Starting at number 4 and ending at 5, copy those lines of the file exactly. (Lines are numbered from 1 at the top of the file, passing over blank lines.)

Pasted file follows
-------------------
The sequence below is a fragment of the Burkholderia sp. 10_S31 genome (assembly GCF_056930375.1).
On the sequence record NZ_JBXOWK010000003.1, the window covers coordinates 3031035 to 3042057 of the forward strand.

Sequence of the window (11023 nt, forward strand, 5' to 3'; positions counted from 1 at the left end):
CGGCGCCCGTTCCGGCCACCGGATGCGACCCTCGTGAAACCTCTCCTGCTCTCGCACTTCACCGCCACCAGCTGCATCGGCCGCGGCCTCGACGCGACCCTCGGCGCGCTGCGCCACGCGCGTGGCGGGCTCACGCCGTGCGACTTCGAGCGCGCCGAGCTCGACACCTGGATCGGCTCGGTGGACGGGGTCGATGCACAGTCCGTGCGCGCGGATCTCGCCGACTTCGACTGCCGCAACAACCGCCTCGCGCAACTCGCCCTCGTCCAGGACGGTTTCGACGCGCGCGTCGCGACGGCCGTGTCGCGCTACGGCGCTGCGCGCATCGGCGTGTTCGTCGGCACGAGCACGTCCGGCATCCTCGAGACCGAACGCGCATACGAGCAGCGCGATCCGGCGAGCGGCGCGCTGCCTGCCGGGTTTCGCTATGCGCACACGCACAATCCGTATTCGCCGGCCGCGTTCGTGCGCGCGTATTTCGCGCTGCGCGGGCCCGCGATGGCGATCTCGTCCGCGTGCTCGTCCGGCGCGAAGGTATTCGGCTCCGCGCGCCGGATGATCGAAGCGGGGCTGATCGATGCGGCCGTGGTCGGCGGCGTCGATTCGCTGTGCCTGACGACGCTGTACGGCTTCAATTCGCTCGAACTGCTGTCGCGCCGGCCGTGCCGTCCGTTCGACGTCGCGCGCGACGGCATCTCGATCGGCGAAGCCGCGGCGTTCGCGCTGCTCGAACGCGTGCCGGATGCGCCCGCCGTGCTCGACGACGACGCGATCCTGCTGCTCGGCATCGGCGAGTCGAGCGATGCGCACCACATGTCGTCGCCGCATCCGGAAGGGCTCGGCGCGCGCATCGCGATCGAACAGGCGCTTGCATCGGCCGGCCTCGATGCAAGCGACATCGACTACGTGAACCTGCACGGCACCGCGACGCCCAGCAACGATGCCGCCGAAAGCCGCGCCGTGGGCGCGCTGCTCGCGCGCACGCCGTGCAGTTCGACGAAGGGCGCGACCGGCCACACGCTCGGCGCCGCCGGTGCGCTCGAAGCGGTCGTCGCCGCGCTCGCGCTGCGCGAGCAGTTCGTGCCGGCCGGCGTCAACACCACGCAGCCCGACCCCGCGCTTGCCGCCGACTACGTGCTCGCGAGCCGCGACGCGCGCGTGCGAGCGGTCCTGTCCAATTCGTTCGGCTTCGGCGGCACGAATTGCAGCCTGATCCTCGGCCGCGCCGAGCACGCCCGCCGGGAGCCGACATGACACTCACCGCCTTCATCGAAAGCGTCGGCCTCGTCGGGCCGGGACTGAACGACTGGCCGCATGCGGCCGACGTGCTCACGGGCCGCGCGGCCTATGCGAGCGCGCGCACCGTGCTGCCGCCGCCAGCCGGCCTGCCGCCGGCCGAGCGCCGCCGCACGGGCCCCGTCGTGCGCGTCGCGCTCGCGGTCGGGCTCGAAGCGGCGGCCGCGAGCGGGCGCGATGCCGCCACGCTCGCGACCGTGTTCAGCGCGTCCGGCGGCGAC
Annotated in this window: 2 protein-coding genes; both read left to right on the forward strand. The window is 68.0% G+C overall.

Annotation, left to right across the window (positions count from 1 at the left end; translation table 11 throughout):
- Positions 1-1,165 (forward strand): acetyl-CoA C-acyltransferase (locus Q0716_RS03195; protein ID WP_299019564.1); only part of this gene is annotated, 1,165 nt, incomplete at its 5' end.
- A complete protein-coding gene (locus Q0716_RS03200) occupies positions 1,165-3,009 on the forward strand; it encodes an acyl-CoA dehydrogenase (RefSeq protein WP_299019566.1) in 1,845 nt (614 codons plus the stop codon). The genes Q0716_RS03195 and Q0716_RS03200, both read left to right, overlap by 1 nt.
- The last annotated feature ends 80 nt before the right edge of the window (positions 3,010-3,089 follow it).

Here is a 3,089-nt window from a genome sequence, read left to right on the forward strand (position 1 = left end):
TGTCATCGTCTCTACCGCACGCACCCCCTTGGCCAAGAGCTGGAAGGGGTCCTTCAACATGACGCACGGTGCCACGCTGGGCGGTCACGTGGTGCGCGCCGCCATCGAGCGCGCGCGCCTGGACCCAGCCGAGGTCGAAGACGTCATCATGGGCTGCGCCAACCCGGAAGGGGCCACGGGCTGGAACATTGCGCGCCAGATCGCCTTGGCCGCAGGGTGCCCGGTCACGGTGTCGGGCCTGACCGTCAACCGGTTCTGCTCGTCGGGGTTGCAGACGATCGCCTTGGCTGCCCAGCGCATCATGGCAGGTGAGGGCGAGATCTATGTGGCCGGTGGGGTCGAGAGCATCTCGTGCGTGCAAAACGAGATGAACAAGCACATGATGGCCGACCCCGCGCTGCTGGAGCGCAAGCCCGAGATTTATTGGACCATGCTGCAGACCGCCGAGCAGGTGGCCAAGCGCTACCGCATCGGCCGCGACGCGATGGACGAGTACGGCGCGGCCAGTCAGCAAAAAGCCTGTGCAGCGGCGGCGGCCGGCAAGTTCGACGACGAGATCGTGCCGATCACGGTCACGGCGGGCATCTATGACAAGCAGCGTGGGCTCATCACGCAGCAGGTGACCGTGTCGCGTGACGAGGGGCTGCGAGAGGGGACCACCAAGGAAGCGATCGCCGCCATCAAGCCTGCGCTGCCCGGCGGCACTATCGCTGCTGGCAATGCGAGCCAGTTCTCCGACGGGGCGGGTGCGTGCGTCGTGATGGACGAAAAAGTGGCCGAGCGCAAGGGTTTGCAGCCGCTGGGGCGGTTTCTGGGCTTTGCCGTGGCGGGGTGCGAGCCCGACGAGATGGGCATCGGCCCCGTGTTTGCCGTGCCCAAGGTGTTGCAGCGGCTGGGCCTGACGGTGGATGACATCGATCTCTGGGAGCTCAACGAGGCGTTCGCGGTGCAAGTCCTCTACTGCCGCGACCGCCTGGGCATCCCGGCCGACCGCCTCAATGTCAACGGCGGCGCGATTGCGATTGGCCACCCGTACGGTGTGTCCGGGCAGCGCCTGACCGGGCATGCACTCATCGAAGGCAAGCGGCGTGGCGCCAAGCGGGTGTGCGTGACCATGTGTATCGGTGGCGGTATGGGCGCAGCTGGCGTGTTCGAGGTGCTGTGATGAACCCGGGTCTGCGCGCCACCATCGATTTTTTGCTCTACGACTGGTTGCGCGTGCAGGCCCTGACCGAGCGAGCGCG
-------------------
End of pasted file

CGGCGCCCGTTCCGGCCACCGGATGCGACCCTCGTGAAACCTCTCCTGCTCTCGCACTTCACCGCCACCAGCTGCATCGGCCGCGGCCTCGACGCGACCCTCGGCGCGCTGCGCCACGCGCGTGGCGGGCTCACGCCGTGCGACTTCGAGCGCGCCGAGCTCGACACCTGGATCGGCTCGGTGGACGGGGTCGATGCACAGTCCGTGCGCGCGGATCTCGCCGACTTCGACTGCCGCAACAACCGCCTCGCGCAACTCGCCCTCGTCCAGGACGGTTTCGACGCGCGCGTCGCGACGGCCGTGTCGCGCTACGGCGCTGCGCGCATCGGCGTGTTCGTCGGCACGAGCACGTCCGGCATCCTCGAGACCGAACGCGCATACGAGCAGCGCGATCCGGCGAGCGGCGCGCTGCCTGCCGGGTTTCGCTATGCGCACACGCACAATCCGTATTCGCCGGCCGCGTTCGTGCGCGCGTATTTCGCGCTGCGCGGGCCCGCGATGGCGATCTCGTCCGCGTGCTCGTCCGGCGCGAAGGTATTCGGCTCCGCGCGCCGGATGATCGAAGCGGGGCTGATCGATGCGGCCGTGGTCGGCGGCGTCGATTCGCTGTGCCTGACGACGCTGTACGGCTTCAATTCGCTCGAACTGCTGTCGCGCCGGCCGTGCCGTCCGTTCGACGTCGCGCGCGACGGCATCTCGATCGGCGAAGCCGCGGCGTTCGCGCTGCTCGAACGCGTGCCGGATGCGCCCGCCGTGCTCGACGACGACGCGATCCTGCTGCTCGGCATCGGCGAGTCGAGCGATGCGCACCACATGTCGTCGCCGCATCCGGAAGGGCTCGGCGCGCGCATCGCGATCGAACAGGCGCTTGCATCGGCCGGCCTCGATGCAAGCGACATCGACTACGTGAACCTGCACGGCACCGCGACGCCCAGCAACGATGCCGCCGAAAGCCGCGCCGTGGGCGCGCTGCTCGCGCGCACGCCGTGCAGTTCGACGAAGGGCGCGACCGGCCACACGCTCGGCGCCGCCGGTGCGCTCGAAGCGGTCGTCGCCGCGCTCGCGCTGCGCGAGCAGTTCGTGCCGGCCGGCGTCAACACCACGCAGCCCGACCCCGCGCTTGCCGCCGACTACGTGCTCGCGAGCCGCGACGCGCGCGTGCGAGCGGTCCTGTCCAATTCGTTCGGCTTCGGCGGCACGAATTGCAGCCTGATCCTCGGCCGCGCCGAGCACGCCCGCCGGGAGCCGACATGACACTCACCGCCTTCATCGAAAGCGTCGGCCTCGTCGGGCCGGGACTGAACGACTGGCCGCATGCGGCCGACGTGCTCACGGGCCGCGCGGCCTATGCGAGCGCGCGCACCGTGCTGCCGCCGCCAGCCGGCCTGCCGCCGGCCGAGCGCCGCCGCACGGGCCCCGTCGTGCGCGTCGCGCTCGCGGTCGGGCTCGAAGCGGCGGCCGCGAGCGGGCGCGATGCCGCCACGCTCGCGACCGTGTTCAGCGCGTCCGGCGGCGAC
Annotated in this window: 2 protein-coding genes; both read left to right on the forward strand. The window is 68.0% G+C overall.